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How to Recognize and Address Substance Misuse on Campus

Workplace Safety

How to Recognize and Address Substance Misuse on Campus

Substance misuse is a growing concern on college campuses, with many students turning to drugs and alcohol as a way to cope with the stress and pressures of college life. In this article, we’ll explore the signs of substance misuse, the stigma surrounding substance use, and resources available for addressing substance use disorder on campus. Whether you’re an administrator seeking to support your students or employees, this article will provide valuable insights and information to help you recognize and address substance misuse on campus.

What is Substance Use and What Are the Stigmas?

Let's start out by defining "substance." A substance is something that can produce impairing or harmful effects when taken into the body, such as through eating or inhaling. When talking about substance use and misuse, we're usually talking about psychoactive substances, or substances that impact one's perception, as well as physical and mental functioning — like alcohol or caffeine. Substance use in and of itself isn’t bad, and in fact, can have positive social, psychological, and physical effects.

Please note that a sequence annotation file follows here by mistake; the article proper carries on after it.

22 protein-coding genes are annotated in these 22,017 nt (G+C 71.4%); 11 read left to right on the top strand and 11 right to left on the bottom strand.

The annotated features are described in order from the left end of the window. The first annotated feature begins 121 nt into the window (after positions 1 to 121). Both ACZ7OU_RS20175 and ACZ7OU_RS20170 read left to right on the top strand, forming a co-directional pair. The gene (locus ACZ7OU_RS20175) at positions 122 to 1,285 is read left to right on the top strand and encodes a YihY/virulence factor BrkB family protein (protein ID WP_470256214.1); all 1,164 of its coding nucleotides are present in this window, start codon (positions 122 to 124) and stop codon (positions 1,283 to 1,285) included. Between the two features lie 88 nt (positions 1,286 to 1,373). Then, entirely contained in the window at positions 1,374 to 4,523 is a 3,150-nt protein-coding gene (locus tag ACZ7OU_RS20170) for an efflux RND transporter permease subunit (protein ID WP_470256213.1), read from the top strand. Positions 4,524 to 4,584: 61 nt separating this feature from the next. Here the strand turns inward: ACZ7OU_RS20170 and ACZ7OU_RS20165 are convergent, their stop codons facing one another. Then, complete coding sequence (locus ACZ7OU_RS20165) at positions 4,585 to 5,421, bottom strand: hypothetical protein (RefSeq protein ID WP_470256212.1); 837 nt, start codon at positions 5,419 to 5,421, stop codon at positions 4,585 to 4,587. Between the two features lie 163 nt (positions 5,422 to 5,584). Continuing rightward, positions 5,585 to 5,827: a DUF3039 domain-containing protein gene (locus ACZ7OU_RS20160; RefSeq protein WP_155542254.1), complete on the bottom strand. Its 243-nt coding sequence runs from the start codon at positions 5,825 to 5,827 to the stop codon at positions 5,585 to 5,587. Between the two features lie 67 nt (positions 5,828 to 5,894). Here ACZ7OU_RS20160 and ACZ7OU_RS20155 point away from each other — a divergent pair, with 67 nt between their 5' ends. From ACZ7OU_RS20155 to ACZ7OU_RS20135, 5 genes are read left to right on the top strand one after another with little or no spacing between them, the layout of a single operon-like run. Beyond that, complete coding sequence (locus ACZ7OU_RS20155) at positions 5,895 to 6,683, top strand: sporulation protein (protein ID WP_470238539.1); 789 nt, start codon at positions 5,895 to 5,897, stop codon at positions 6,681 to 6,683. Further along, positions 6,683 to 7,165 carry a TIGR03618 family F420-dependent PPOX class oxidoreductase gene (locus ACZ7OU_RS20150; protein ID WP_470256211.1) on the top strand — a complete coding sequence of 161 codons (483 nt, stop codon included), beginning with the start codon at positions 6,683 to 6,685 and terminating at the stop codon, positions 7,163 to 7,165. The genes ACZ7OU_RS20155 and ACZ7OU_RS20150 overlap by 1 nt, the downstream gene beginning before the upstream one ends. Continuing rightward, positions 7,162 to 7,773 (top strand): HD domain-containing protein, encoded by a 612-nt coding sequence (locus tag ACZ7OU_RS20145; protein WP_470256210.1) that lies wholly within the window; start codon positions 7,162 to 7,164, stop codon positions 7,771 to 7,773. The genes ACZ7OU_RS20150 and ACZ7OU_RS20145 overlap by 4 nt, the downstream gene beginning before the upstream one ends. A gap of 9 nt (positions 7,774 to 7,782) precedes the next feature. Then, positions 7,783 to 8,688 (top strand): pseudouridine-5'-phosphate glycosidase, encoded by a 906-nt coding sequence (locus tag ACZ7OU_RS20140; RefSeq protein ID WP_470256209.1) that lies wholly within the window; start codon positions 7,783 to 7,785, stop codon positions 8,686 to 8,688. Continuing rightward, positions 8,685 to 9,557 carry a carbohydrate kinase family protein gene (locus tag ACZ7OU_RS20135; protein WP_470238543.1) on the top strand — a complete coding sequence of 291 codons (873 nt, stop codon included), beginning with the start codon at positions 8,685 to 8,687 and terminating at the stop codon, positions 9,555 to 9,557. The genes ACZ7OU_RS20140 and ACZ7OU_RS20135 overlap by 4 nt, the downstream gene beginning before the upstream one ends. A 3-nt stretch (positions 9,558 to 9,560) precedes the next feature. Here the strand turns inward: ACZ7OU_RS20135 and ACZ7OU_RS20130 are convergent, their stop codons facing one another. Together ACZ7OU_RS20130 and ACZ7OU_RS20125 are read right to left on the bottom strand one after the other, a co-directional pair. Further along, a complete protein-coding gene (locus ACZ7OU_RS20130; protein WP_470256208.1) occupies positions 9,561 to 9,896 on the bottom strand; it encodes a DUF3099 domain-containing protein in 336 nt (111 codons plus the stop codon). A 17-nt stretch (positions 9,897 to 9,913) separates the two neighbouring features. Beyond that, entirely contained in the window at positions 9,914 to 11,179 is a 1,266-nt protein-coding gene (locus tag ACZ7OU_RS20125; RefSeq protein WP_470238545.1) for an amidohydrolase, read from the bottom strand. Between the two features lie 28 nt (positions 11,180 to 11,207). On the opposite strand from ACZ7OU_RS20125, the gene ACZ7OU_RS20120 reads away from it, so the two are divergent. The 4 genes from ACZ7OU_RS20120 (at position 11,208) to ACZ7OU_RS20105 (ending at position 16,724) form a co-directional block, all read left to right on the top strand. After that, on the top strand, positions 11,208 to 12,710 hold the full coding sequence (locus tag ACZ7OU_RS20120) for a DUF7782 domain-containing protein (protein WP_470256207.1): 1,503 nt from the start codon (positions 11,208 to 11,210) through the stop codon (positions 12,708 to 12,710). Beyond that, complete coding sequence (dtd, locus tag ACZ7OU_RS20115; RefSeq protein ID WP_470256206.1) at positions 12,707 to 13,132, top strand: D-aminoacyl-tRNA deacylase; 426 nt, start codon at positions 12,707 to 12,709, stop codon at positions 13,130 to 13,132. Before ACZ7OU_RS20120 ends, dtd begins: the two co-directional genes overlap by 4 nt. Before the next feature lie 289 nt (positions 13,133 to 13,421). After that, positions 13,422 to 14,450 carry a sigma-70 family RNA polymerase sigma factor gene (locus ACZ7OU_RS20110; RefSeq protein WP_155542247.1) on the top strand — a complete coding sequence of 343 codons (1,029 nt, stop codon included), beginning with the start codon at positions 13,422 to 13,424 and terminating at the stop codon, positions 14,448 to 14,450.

In addition, the term “substance use or misuse” is more appropriate than the traditional “substance abuse” term, because it better reflects the complex nature of substance use and its potential for both positive and negative outcomes. Substance use can be beneficial, such as when it is used to treat medical conditions, or it can be harmful, such as when it is used recreationally or in excess. The term “substance abuse” only implies negative outcomes, which can stigmatize people who use substances, and do not allow for a nuanced understanding of the impacts of substance use.